Leavitt briefed reporters on the State Department conference, which was closed to the press, before he traveled to Southeast Asia, where he will gauge for himself various countries' capacity to monitor the bird flu virus and prevent its spread, the AP reported.

Meanwhile, the Bush administration and Congress are considering spending billions of dollars to buy a stockpile of the antiviral drug Tamiflu, which has shown some success in treating bird flu, the Times reported.

However, because the federal government has spent months delaying a decision, the United States will have to wait in line behind other countries that already ordered Tamiflu. If the Bush administration had placed the order a few months ago, Tamiflu maker Roche could have delivered much of the United States' supply by next year, government and industry sources told the Times.

Complicating the federal government's efforts to avert a possible massive outbreak of bird flu is the fact that vaccine development takes time. And whether Tamiflu will be effective in humans remains unknown, experts said.

The potential threat posed by bird, or avian, flu has been compared to that of the Spanish flu of 1918-19, which killed 50 million people worldwide, including more than 500,000 in the United States.

In fact, U.S. researchers announced earlier this week that the bird flu strain that's emerging in the Far East shares some of the same genetic characteristics as the flu virus that caused the 1918 pandemic.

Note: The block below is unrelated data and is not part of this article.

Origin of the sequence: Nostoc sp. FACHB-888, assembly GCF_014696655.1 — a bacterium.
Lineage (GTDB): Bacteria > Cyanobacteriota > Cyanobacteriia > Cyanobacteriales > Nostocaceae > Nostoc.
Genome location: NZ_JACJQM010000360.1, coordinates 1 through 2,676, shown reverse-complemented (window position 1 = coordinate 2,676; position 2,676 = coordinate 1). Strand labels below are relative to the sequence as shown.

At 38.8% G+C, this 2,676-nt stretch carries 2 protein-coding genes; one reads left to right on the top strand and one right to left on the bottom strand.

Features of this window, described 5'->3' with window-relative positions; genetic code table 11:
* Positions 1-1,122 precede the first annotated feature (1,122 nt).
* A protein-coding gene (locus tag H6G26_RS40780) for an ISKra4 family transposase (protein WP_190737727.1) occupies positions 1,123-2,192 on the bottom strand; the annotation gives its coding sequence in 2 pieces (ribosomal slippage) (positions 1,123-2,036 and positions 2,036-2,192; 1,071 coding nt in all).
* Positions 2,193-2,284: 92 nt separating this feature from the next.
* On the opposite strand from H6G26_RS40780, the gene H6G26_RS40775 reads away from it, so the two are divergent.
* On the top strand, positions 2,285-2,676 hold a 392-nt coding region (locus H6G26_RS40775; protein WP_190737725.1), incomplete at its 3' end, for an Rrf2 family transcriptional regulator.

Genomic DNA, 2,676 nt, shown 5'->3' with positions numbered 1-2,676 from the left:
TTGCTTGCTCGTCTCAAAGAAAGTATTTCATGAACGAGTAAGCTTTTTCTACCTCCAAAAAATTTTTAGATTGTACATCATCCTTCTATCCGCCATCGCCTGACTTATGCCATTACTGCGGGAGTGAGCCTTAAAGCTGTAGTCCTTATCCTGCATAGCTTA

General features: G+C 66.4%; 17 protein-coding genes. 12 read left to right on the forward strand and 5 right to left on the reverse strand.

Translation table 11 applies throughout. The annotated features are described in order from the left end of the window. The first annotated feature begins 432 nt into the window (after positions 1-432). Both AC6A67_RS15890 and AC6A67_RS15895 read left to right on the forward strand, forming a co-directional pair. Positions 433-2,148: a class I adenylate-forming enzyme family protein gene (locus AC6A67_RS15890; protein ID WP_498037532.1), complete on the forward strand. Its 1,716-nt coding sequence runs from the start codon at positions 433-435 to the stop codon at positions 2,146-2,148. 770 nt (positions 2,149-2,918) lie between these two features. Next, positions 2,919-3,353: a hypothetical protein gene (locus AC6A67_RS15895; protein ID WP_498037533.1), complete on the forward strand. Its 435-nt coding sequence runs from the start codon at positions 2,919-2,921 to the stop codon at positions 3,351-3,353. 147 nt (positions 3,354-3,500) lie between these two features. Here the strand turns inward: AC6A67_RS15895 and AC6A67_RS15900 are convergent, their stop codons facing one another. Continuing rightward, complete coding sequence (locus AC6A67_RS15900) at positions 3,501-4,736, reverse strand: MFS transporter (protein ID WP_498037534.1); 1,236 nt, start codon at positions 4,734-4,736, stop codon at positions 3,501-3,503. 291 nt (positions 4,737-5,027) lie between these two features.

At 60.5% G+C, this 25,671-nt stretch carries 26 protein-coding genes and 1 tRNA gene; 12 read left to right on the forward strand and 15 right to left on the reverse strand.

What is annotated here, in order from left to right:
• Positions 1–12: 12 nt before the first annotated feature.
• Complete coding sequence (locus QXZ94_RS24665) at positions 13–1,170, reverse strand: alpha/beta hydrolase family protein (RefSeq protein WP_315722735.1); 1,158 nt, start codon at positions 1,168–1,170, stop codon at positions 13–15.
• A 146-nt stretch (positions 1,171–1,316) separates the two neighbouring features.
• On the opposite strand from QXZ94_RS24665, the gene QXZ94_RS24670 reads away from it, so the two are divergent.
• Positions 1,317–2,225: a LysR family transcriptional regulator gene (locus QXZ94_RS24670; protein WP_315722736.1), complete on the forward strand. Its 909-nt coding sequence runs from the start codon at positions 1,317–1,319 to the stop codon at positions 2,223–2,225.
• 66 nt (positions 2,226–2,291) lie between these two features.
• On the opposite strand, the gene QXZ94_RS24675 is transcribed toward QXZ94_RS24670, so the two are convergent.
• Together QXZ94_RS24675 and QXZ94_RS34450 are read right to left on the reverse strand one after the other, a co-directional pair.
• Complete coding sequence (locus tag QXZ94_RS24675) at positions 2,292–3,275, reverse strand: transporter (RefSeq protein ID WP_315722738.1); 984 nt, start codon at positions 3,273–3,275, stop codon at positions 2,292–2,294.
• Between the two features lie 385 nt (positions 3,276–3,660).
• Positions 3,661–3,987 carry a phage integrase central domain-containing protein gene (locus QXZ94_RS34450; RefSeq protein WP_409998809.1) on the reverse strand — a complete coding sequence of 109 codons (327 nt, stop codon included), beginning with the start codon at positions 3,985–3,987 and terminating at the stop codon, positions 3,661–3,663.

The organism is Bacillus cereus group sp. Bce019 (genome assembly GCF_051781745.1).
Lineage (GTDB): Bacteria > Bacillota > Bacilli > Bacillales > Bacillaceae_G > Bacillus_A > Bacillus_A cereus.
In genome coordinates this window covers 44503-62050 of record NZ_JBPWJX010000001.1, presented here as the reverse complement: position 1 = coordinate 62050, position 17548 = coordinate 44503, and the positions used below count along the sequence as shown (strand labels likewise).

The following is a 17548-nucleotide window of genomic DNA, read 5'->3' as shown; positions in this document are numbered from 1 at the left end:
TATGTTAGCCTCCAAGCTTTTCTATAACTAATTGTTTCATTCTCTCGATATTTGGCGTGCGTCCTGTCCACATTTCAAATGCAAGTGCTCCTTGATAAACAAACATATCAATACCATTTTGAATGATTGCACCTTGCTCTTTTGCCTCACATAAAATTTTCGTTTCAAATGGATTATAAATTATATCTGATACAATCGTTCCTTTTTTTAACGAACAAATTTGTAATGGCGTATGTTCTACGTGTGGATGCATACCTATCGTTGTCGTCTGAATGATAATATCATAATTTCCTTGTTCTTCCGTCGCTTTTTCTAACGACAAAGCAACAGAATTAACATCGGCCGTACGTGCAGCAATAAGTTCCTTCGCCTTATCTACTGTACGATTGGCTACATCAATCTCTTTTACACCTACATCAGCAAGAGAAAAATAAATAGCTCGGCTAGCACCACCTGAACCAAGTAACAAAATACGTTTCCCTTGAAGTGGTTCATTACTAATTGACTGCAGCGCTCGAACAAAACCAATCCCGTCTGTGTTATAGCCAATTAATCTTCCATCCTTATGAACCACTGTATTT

The current bird flu, called H5N1, is spreading throughout Asia and has reached Russia. So far infection has been mostly confined to millions of birds, but has caused the deaths of an estimated 65 people in Asia. Up till now, transmission of the disease from person to person has been limited, although most experts agree it's only a matter of time before that process becomes easier.

"We are concerned about avian flu," said Stephen S. Morse, an associate professor of epidemiology at Columbia University and director of the school's Center for Public Health Preparedness. "But the next pandemic could come from some other [virus] as yet not on our radar screen -- an unanticipated influenza," he added.

Some trial batches of bird flu vaccine have been made by U.S. researchers, Morse said. "This was done to demonstrate the capability and make sure that all the pieces were in place in case we actually needed such a vaccine for human use."

However, Morse noted that should bird flu become easily transmittable from person to person, a vaccine for that specific strain would have to be developed. "Currently our vaccine capacity is limited. So [developing a vaccine] depends on a number of things, including political will and timing," he said.

Factors needed to produce a vaccine quickly include swift recognition by health experts of a new flu strain and increased manufacturing ability, Morse said. "It can be done if the political will is there," he said. "We are headed in the right direction. I hope we have time to put the pieces in place."

More information

The CDC can tell you more about avian flu.

SOURCES: Stephen S. Morse, Ph.D., director, Center for Public Health Preparedness, and associate professor of epidemiology, Columbia University, New York City; Julie L. Gerberding, M.D., director, U.S. Centers for Disease Control and Prevention, Atlanta; Clarencia Stephen, spokeswoman, MedImmune, Inc., Gaithersburg, Md., Oct. 8, 2005, The New York Times